PORTRUSH

From A Topographical Dictionary of Ireland, 1837

PORTRUSH, a sea-port, in the parish of BALLYWILLAN, barony of LOWER DUNLUCE, county of ANTRIM, and province of ULSTER, 5 miles (N. E.) from Coleraine, to which it has a penny-post; containing 337 inhabitants. It is situated at the northwestern extremity of the county, on a peninsula of basalt jutting a mile into the sea toward the Skerries, having on the west a small but deep bay. According to the early annalists, this was the chief landing-place in the territory of the Rowte or McQuillan's country; it was also chosen by Sir John Perrot, as the landing-place of his artillery at the siege of Dunluce castle. On the plantation of Ulster by James I., it was made a creek to Coleraine, but it latterly has absorbed all its trade, as the accumulation of sand on the bar of the latter port has rendered it very dangerous.

A large artificial harbour has been just finished at Portrush, the entrance to which is 27 feet deep at low water, which has not only secured to it this advantage but has considerably increased its trade. The number of vessels now trading hither is 120, of the aggregate burden of 10,260 tons. The principal trade is with Liverpool, Whitehaven, the Clyde and Campbeltown. The chief imports are timber, coal, iron, barilla and general merchandise; the exports, linen cloth, provisions, grain, live stock, poultry, eggs and salmon, the export of which last is very great during the season, which commences in May and ends in September; the numbers of salmon taken off the shore have been much increased by an improved kind of net, but the principal supply is from the Bann and Bush rivers. The grain shipped in 1834 exceeded 6000 tons; the butter, 8166 firkins. Steam-boats ply weekly to Liverpool and Glasgow, and three times a week to Londonderry, Moville and Ennishowen.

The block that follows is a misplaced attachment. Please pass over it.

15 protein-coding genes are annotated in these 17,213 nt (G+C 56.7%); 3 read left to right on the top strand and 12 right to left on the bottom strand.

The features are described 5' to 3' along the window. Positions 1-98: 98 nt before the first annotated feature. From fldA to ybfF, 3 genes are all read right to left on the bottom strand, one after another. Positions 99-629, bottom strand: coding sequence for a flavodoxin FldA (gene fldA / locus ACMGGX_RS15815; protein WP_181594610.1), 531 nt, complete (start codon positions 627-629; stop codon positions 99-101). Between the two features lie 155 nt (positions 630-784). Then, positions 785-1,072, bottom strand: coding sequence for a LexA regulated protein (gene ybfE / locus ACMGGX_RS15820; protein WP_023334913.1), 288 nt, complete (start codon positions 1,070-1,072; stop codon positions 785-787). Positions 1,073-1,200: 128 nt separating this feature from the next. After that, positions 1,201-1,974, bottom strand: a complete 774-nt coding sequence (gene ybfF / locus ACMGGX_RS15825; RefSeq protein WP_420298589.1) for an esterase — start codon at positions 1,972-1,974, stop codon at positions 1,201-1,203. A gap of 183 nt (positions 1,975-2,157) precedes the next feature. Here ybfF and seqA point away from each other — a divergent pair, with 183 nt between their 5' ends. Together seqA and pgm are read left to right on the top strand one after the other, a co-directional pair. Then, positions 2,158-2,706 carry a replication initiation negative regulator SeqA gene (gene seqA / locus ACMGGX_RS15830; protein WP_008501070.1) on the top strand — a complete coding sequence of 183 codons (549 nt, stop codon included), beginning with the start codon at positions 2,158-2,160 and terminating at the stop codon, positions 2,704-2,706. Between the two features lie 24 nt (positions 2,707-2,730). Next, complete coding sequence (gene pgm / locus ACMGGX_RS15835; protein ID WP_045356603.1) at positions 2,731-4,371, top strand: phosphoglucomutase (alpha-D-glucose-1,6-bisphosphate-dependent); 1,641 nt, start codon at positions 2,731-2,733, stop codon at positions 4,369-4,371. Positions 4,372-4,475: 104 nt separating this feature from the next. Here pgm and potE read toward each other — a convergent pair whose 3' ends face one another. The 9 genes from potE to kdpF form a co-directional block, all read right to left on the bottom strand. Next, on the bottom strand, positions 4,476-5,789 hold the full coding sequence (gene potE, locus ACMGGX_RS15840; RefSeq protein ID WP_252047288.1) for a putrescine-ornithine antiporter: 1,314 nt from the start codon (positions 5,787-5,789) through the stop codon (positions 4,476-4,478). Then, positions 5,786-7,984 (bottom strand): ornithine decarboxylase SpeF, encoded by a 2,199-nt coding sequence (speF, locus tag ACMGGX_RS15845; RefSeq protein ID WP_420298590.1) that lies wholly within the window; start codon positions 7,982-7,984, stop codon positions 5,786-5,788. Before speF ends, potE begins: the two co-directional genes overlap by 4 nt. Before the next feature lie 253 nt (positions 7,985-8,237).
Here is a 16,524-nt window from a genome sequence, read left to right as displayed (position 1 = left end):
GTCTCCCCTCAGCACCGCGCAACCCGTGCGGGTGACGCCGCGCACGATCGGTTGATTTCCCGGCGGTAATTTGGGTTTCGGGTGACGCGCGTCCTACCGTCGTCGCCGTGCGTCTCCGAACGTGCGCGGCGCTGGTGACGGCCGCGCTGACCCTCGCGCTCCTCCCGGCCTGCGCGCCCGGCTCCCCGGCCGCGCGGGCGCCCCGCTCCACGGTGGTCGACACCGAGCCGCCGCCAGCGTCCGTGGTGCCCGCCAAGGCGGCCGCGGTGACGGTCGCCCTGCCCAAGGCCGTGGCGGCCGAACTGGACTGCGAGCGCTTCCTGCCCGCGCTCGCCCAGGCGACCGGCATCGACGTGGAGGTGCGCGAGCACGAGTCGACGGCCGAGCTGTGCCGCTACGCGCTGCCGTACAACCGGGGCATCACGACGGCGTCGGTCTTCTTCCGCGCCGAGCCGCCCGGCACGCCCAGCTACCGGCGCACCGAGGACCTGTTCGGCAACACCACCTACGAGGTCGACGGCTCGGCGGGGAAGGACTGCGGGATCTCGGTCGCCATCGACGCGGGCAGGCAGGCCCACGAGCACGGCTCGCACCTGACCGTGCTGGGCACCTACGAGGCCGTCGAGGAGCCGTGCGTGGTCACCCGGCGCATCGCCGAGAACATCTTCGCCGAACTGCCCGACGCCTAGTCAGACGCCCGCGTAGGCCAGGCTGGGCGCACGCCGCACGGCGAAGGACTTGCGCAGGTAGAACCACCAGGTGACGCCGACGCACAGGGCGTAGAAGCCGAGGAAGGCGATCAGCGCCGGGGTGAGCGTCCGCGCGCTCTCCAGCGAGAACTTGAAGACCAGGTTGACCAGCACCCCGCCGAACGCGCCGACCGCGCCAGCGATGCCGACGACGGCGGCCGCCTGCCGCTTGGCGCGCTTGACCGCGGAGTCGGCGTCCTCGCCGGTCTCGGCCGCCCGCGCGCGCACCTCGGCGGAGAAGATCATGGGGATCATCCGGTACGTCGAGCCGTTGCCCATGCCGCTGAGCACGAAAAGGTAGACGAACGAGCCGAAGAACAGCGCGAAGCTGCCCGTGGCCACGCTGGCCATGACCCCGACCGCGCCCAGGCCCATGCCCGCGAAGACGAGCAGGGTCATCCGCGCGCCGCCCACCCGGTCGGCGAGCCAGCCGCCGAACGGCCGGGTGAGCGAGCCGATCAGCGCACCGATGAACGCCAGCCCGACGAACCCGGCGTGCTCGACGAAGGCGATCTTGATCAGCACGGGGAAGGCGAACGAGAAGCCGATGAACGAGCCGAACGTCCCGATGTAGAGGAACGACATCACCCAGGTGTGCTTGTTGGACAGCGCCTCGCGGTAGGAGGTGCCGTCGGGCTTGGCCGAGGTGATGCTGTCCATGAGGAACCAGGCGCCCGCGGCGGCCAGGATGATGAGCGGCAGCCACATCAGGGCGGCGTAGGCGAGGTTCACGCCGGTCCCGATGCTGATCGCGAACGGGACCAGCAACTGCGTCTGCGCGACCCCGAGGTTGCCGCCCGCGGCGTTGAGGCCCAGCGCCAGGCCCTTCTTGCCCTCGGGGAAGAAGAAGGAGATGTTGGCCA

The town, owing to these causes, is rapidly improving. Many villas and lodges have been built in it or its immediate neighbourhood; and the beauty of its situation, commanding an extensive and varied range of scenery, makes it a favourite place of resort for strangers, particularly during the bathing season. A chapel of ease is about to be built in it, the parish church being a mile distant: there is a meeting-house for Wesleyan Methodists. It is a station for the constabulary police and for the coast-guard.

A male and female school, founded by the late Dr. Adam Clarke, and supported by the Irish Missionary Society, is kept in a large and handsome brick edifice with a cupola and bell. A handsome hotel is now in progress. Close to the town is a beautiful and extensive strand, and at its southern extremity is a range of cliffs of white limestone, in which are several extensive caves; near it are some hills formed wholly of sand drifted by the northern winds; some of these are of recent formation, as the rich vegetable soil, bearing evident marks of cultivation, can be traced beneath them.

After a violent storm in 1827, which swept away some of the sand, the remains of an ancient town were exposed to view, shewing the foundations of the houses, in which were found domestic utensils, moose deer's horns, spear heads of brass, and other military weapons. In the immediate neighbourhood is also a rock in which are imbedded large and perfect specimens of the cornu ammonis: various other species of fossils are frequently discovered. A new line of road from this place to Portstewart was made along the cliffs close to the shore, and a railroad from it to Coleraine is in contemplation.

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